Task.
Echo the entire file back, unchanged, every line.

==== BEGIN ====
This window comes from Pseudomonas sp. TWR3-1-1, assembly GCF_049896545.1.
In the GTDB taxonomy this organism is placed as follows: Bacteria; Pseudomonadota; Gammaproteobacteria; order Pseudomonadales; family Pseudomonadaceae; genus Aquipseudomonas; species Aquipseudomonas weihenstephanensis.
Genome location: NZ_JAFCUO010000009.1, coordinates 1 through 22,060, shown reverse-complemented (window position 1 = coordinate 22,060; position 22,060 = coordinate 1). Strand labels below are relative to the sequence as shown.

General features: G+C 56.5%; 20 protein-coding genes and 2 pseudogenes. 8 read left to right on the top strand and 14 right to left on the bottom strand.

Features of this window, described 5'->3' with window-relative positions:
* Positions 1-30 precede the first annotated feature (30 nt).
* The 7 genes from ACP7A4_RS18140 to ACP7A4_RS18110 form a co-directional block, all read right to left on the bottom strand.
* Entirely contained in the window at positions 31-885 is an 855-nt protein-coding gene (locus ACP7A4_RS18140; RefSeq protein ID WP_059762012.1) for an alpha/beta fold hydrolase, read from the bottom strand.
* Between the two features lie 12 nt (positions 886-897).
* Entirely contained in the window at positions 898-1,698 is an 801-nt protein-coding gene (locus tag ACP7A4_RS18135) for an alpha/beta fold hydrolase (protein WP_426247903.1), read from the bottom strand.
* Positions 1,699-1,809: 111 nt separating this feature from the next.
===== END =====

This window comes from Pseudomonas sp. TWR3-1-1, assembly GCF_049896545.1.
In the GTDB taxonomy this organism is placed as follows: Bacteria; Pseudomonadota; Gammaproteobacteria; order Pseudomonadales; family Pseudomonadaceae; genus Aquipseudomonas; species Aquipseudomonas weihenstephanensis.
Genome location: NZ_JAFCUO010000009.1, coordinates 1 through 22,060, shown reverse-complemented (window position 1 = coordinate 22,060; position 22,060 = coordinate 1). Strand labels below are relative to the sequence as shown.

General features: G+C 56.5%; 20 protein-coding genes and 2 pseudogenes. 8 read left to right on the top strand and 14 right to left on the bottom strand.

Features of this window, described 5'->3' with window-relative positions:
* Positions 1-30 precede the first annotated feature (30 nt).
* The 7 genes from ACP7A4_RS18140 to ACP7A4_RS18110 form a co-directional block, all read right to left on the bottom strand.
* Entirely contained in the window at positions 31-885 is an 855-nt protein-coding gene (locus ACP7A4_RS18140; RefSeq protein ID WP_059762012.1) for an alpha/beta fold hydrolase, read from the bottom strand.
* Between the two features lie 12 nt (positions 886-897).
* Entirely contained in the window at positions 898-1,698 is an 801-nt protein-coding gene (locus tag ACP7A4_RS18135) for an alpha/beta fold hydrolase (protein WP_426247903.1), read from the bottom strand.
* Positions 1,699-1,809: 111 nt separating this feature from the next.